Judge rules Baldwin County Sheriff’s Office improperly seized man’s Camaro
BAY MINETTE, Ala. (WALA) - This is the story of a Chevrolet Camaro. A very well-traveled 1968 Camaro.
Baldwin County resident Thomas Hadley, who has owned the vehicle since 2016, got a surprise visit from the Alabama Department of Revenue last month after the Vehicle Identification Number of a car registered in Tennessee matched the number on file for Hadley’s Camaro. The investigation uncovered records of a car reported stolen from Montgomery County, Kansas, two decades ago.
That set off a chain of events that led to the Baldwin County Sheriff’s Office seizing the vehicle last month and then a judge ordering it to be returned to Hadley. The vehicle by then, however, no longer in was Alabama.
By the time lawyer Scott Hunter went to court to try to stop the deputies from seizing the vehicle, deputies already were towing it away.
“Probably, we overlapped,” he told FOX10 News. “I was probably at the courthouse as it was being trailered.”
Hadley, whose son is a lawyer, initially refused to give his car to the Sheriff’s Office without a judge’s order. The son, meanwhile, told authorities he would keep the car in his garage until the matter could be sorted out. That’s when deputies obtained a search warrant for the son’s home.
After a hearing last week, Baldwin County Circuit Judge Clark Stankoski agreed the car had been “seized by extra-judicial action.” He ordered the Camaro returned. But by then, it was in the hands of the man who reported his car stolen in 2003.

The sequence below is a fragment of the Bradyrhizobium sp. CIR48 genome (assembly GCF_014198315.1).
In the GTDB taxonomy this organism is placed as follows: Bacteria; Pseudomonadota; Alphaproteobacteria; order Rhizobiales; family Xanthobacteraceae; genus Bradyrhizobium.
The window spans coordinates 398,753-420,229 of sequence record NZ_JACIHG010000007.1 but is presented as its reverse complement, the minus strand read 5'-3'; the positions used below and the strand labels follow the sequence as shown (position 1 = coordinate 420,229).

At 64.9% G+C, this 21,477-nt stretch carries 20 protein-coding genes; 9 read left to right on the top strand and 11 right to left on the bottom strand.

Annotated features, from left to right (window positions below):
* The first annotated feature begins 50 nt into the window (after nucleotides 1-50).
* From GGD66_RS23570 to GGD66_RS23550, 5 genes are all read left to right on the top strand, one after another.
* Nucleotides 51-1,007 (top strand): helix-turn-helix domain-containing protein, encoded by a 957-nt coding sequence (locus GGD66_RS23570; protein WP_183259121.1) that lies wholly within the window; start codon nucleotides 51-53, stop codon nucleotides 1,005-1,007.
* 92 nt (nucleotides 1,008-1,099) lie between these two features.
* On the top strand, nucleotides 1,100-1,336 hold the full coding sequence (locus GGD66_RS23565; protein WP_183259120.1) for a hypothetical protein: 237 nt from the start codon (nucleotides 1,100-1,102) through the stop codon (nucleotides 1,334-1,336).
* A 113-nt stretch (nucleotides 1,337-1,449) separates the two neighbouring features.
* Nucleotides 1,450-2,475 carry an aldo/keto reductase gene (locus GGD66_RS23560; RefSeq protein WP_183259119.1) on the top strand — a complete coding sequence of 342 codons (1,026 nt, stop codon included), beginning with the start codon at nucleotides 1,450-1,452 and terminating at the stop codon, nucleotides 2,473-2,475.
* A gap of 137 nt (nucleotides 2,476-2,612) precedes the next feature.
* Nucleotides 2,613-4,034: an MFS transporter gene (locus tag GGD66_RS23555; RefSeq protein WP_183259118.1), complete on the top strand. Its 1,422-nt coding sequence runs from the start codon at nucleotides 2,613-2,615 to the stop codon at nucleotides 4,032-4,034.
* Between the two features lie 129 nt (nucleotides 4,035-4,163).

Only, it’s not the same car, according to Hunter. Or at least, mostly not the same car.
Hunter said the VIN on Hadley’s car that matched the VIN on the stolen car report is only for one part on the firewall on his client’s vehicle. The Vehicle Identification Numbers that appear elsewhere on the Camaro are different.
“At worst, it’s part of this car that is from the car in Kansas,” he said.
Baldwin County District Attorney Robert Wilters, whose office represented the state, declined to comment.
Baldwin County Sheriff Hoss Mack told FOX10 News that multiple law enforcement agencies form three states conducted a weeks-long investigation.
“At the end of the investigation the vehicle was returned to its original owner in Kansas,” he said in a statement. “The Sheriff’s Office also recognizes the fact that the person who possessed the vehicle in Baldwin County sustained a loss as well. The Sheriff’s Office and District Attorney’s Office are currently reviewing the judge’s decision and may approach the court to request a reconsideration.”
Hunter said no one knows for sure how a piece of the Kansas man’s car ended up on his client’s vehicle.
“That car could have been, as everybody that watches movies knows about, chop shops, where cars are cut up; cars are stolen and then the parts are cut up. … It’s a very good chance that that’s what happened to that car in Kansas,” he said.
But Hunter said it is crystal-clear his client did nothing wrong. He produced a title that Hadley received when he purchased the car in 2016 from a Stapleton resident. That man had registered it in Baldwin County for several years before that.
That’s well beyond the five-year window for a receiving stolen property charge, Hunter said. And he said investigators who obtained the search warrant indicated they were looking for evidence of a crime.
“They were not conducting a criminal investigation,” he said. “They took it upon themselves to go take this car because they felt it was the right thing to do. But they did so without any legal authority.”
Copyright 2023 WALA. All rights reserved.